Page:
• Move around frequently: Since blood clots often form while traveling or in those who stand or sit for long periods of time, moving around frequently throughout the day (at least every two hours) can help reduce your risk. Ideas include walking around, stretching out, flexing your feet and ankles, and massaging your legs.
  • Exercise regularly: Along with avoiding prolonged sitting and standing, it is important to exercise regularly. You should aim for at least 30 minutes a day, 5 days a week. Be sure to consult your doctor before getting started.
  • Wear loose-fitting clothing: Some patients are surprised to learn that tight-fitting clothing can place pressure on veins, impacting circulation to the legs and causing problems. So carefully consider your clothing options, especially when traveling.
  • Maintain a healthy weight: Losing extra weight can alleviate pressure on your veins, lowering your risk for DVT. If you need additional support to achieve a healthy BMI, talk to your doctor about medical weight loss programs.
  • Quit smoking: Since smoking and other tobacco products can cause damage to your blood vessels, we encourage you to quit. If you need help, ask your doctor about smoking cessation programs.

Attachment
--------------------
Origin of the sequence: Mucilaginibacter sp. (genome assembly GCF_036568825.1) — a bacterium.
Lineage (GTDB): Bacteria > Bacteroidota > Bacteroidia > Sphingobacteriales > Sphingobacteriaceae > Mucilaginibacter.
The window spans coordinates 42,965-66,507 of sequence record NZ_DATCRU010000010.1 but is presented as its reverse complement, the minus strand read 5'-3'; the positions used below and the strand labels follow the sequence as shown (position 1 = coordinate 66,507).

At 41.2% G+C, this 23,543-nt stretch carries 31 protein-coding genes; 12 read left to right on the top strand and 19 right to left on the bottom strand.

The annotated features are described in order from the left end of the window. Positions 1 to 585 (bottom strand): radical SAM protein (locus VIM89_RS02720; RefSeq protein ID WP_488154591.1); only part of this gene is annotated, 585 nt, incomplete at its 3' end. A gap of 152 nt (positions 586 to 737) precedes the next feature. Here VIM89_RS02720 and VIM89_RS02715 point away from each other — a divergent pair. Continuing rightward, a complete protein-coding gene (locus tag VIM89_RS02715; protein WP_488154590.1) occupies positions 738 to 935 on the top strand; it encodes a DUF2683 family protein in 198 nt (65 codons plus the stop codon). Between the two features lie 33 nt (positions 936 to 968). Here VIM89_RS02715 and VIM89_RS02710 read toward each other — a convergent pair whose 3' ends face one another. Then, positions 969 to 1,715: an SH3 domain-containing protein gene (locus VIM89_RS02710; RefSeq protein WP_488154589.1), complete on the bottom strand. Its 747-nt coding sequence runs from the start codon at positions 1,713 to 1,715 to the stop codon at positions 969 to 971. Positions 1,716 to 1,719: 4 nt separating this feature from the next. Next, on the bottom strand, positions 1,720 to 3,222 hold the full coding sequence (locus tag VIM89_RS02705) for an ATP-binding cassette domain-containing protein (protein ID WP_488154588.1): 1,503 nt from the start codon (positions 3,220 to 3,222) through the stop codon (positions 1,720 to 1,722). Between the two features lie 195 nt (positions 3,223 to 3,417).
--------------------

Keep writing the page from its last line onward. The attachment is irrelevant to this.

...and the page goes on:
• Wear prescribed compression stockings: Medical-grade compression stockings can alleviate deep vein thrombosis symptoms, boost circulation, and reduce your risk for developing additional venous issues.
  • Review your medications: Certain medications, including estrogen-containing oral contraceptives and hormone replacement therapies, may increase your risk for DVT. Discuss the pros and cons with your doctor.
  • Treat underlying vein disease: If you have vein disease, minimally invasive vein treatment may help reduce your risk of deep vein thrombosis.

Deep Vein Thrombosis Treatment

Once a diagnosis of DVT is confirmed via medical imaging (usually ultrasound), your doctor will prescribe blood thinners and, in serious cases, clot-busting medications. They may also recommend wearing compression stockings during the day.

Although our doctors at USA Vein Clinics do not provide initial treatment for deep vein thrombosis, we can help monitor your condition over time. We also offer a range of non-surgical vein treatments that can alleviate symptoms of vein disease, lower your risk of developing the condition and improve your quality of life.

Improve Your Vein Health at USA Vein Clinics 

To prevent deep vein thrombosis, we encourage you to take control of your vein health today. Our doctors perform minimally invasive vein treatment for varicose veins, spider veins, restless legs syndrome (RLS), and other venous conditions.

For personalized recommendations, schedule an initial consultation online or call 888.768.3467. We offer over 100 locations nationwide, along with convenient virtual doctor appointments.



[1] “Learn about Venous Thromboembolism (Blood Clots).” Centers for Disease Control and Prevention. Centers for Disease Control and Prevention, October 13, 2021.